v.Whether in the facts and circumstances of the case the adding back of Rs. 13,35,658/-is sustainable in law?
vi.Whether in the facts and circumstances of the case the disallowance of expenditure of Rs. 7,42,848/-and adding the same amount back is sustainable in law?”

2. Brief facts of the case are that the appellant filed return of his income for the Assessment Year 2009-10 on 31.3.2010 declaring income of Rs. 2,10,870/-. The said return was processed under Section 143(1)(a) of the Act. Subsequently, the case was selected for scrutiny. Accordingly, notice under Section 143(2) of the Act was issued to the appellant, besides a notice under Section 139C(1)/139D(c) of the Act, requiring to file certain documents. In compliance thereto, the appellant filed copy of his Income Expenditure Account and other documents while submitting that no bank account was maintained by him in his name. Notice under Section 142(1) of the Act was served upon the appellant requiring him to furnish necessary information. However, he did not respond to the same. Thereafter, many questionnaires were issued to him from time to time, which he duly replied that “he was a religious preacher doing no business activity and not maintaining any personal bank account. He was residing in Dera of Sant Amir Singh Ji, Bazaar Satto Wala, Amritsar. Expenses towards electricity, telephone and water were being borne by aforesaid Dera. Some mobile phone expenses were incurred by him in 2008-09, details of which were furnished in the Income & Expenditure Account etc.” The Assessing Officer vide assessment order dated 17.11.2011 (Annexure A-1) made an addition of Rs. 1,21,67,653/- by treating the bank deposits as his income from profession and vocation while, inter alia, disallowing the expenses towards insurance and 1/5th expenses towards telephone, travelling and vehicle etc. amounting to Rs. 6,12,725/- besides, adding back Rs. 1,39,85,512/- claimed by the assessee towards donation of Chhattar of gold weighing 12.670 Kgs. to Sri Hazur Sahib, Abchalnagar, Nanded, Maharashtra and Rs. 13,35,658/- spent towards air conditioner, computer, vehicle, television, purchase of generator etc. Aggrieved with the same, the appellant filed an appeal before the Commissioner of Income Tax (Appeals), Amritsar [for brevity “the CIT(A)”], who dismissed the same vide order dated 18.10.2012 (Annexure A-2). Still dissatisfied, the assessee filed an appeal before the Tribunal. The Tribunal vide order dated 28.1.2014 (Annexure A-3) dismissed the appeal. Hence, the present appeal by the assessee.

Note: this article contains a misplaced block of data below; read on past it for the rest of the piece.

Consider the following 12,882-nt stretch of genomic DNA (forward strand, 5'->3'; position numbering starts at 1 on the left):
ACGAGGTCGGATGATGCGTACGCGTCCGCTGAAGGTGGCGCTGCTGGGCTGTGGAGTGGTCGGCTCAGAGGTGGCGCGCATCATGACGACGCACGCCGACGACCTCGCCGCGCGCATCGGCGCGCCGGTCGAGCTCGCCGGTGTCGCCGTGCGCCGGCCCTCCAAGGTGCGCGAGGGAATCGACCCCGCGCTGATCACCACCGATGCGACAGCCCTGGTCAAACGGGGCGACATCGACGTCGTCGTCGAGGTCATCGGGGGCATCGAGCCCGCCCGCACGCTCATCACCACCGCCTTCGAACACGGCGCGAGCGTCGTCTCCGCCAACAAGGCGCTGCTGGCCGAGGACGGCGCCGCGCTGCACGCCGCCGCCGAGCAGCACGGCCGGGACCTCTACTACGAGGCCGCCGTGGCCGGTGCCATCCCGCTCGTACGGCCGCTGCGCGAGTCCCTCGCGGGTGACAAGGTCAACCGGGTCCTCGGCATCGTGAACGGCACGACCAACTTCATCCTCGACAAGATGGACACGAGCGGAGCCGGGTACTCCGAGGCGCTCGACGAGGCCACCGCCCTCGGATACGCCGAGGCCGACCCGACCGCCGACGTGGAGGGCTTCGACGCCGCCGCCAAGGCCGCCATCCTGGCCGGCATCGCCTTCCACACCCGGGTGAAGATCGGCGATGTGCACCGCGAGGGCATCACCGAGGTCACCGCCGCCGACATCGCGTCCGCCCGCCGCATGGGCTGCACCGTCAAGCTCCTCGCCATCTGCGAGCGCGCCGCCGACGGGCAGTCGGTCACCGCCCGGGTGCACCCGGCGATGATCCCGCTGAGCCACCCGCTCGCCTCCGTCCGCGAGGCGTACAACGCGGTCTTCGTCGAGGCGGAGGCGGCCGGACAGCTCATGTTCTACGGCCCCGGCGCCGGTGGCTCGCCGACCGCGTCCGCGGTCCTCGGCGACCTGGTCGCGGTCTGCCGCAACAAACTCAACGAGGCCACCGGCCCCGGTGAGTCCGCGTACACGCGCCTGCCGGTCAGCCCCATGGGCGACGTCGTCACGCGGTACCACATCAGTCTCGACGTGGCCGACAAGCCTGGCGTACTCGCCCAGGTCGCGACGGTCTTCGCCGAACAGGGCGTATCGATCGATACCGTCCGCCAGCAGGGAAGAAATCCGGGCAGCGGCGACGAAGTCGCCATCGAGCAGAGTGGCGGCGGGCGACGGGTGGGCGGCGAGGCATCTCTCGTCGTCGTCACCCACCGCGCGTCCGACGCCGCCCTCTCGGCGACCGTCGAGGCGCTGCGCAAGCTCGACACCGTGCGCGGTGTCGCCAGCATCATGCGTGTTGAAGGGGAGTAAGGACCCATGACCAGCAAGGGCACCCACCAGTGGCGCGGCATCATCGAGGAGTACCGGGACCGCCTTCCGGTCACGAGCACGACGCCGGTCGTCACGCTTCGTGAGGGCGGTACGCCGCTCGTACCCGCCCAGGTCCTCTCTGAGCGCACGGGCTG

3. Learned counsel for the appellant argued that the authorities below have failed to appreciate the dual capacity of the appellant, first as Preacher and other as Mukh Sevadar of Dera, Sant Amir Singh Ji Taksal. The said Dera is an old Historic Dera of about 100 years old being managed by the appellant. The said Dera is carrying various charitable and religious activities by utilizing the donations made by the general public etc. and thus, the donations so received by the appellant were deposited in the bank account. Though the said bank accounts are in the name of the appellant, but in fact, the same are of the Dera. The appellant was merely operating the same. The authorities below have miserably failed to appreciate that the appellant was only operating the bank account and doing his duty as care taker. The authorities below have erred in not appreciating the fact that the donations received from general public cannot be treated as income from business of the appellant, more particularly, when the same were ‘corpus’ donations. The Assessing Officer, the CIT(A) and the Tribunal have wrongly ignored the certificate issued by Takhat Sachkhand Sri Hazur Sahib, Abchalnagar, Nanded Sahib, Maharashtra, regarding donation of gold chhabba. In support of his contentions, learned counsel has relied upon the judgments in CIT v. Punjab State E-Governance Society [IT Appeal No. 75 of 2011, decided on 21.4.2011] DIT v. Society for Development Alternative [2012] 18 taxmann.com 364/205 Taxman 373 (Delhi); Sukhdeo Charity v. CIT [1984] 149 ITR 490/19 Taxman 222 (Raj.); CIT v. Bijli Cotton Mills (P.) Ltd. AIR 1979 SC 346; CIT v. Tollygunge Club Ltd. AIR 1979 SC 1343; CIT v. Sant Baba Mohan Singh [1979] 118 ITR 1015 (All.); and CIT v. Baba Avtar Singh [1972] 83 ITR 738 (Delhi).